COVID-19 and the Social Determinants of Health
Concurrent Session Block 3: 12:00 – 1:00 p.m. ET Thursday, September 17
A Pandemic Meets a Housing Crisis
Housing instability in the United States has been exacerbating health disparities and causing worse health outcomes for low-income individuals and people of color well before the COVID-19 pandemic. COVID-19 increased the number of families afflicted with housing instability and prompted an unprecedented government response to this issue. Certain legal constraints that perpetuated a system of discrimination were rapidly suspended or amended, given that it was not only low-income individuals, but also middle and upper-class people who struggled with housing and utility payments, income insecurity and other stressors exacerbated by the pandemic. However, in many instances, laws that are equally applied to all individuals widened the gap between people at different places on the socioeconomic continuum. This session with discuss the compounding demographic factors that complicate the legal response to housing problems and will offer recommendation for mitigating the negative effects of policies and regulations that contribute to housing instability.
- Courtney Lauren Anderson, JD, LLM, Associate Professor of Law, Georgia State University College of Law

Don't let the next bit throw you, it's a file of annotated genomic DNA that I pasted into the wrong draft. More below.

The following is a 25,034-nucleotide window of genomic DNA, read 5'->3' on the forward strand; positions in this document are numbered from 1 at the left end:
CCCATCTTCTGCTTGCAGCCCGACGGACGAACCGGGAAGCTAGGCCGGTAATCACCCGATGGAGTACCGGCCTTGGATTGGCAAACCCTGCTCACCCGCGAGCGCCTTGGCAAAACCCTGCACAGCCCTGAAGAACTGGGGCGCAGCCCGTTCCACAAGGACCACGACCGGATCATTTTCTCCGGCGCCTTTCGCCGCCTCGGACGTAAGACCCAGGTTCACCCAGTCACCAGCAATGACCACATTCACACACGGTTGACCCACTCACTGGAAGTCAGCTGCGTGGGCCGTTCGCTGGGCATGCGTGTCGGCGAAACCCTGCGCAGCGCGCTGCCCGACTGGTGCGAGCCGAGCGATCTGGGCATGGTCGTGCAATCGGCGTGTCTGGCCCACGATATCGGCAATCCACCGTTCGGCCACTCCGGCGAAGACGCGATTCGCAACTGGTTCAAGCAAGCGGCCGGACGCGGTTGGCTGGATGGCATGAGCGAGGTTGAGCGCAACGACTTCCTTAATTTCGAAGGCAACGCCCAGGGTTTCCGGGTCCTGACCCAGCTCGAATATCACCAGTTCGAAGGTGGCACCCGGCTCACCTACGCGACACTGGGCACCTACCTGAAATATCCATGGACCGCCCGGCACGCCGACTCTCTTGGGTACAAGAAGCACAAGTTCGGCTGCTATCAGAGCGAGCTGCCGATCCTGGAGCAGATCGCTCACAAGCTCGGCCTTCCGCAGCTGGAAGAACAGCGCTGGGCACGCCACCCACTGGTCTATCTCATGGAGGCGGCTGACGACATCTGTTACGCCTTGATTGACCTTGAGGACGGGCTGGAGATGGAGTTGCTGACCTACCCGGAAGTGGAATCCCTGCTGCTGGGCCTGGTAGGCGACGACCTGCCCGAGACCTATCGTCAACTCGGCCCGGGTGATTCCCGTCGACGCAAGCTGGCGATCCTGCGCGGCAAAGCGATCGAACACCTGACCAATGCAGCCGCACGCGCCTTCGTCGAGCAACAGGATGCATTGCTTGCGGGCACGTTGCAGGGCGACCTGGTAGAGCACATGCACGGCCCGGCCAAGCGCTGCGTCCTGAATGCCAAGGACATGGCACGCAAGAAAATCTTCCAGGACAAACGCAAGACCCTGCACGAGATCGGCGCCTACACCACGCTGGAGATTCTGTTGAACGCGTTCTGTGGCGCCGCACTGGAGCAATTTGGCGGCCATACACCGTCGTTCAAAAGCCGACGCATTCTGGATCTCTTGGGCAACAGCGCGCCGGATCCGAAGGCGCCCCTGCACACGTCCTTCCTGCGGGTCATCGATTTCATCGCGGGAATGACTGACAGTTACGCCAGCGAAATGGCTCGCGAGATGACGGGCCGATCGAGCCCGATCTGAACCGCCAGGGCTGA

Protecting Jobs and Income during COVID-19
The COVID-19 pandemic has exposed and exacerbated the harmful impacts of disparities in access to workplace supports like paid leave and unemployment benefits, and has led to worsening economic conditions for people already living on the margins. In March 2020, Congress enacted temporary emergency paid sick and family leave for the first time, as well as expanded unemployment benefits, but both programs have serious gaps that disproportionately impact women, people of color, low-income workers, and immigrants. This session will examine the income and job protection policy responses to COVID-19 and will include recommendations for additional solutions that center the needs of low-wage workers and families, and prioritize racial and gender equity and access for immigrants.
- Sharon Terman, J.D., Director, Work and Family Program and Senior Staff Attorney, Legal Aid at Work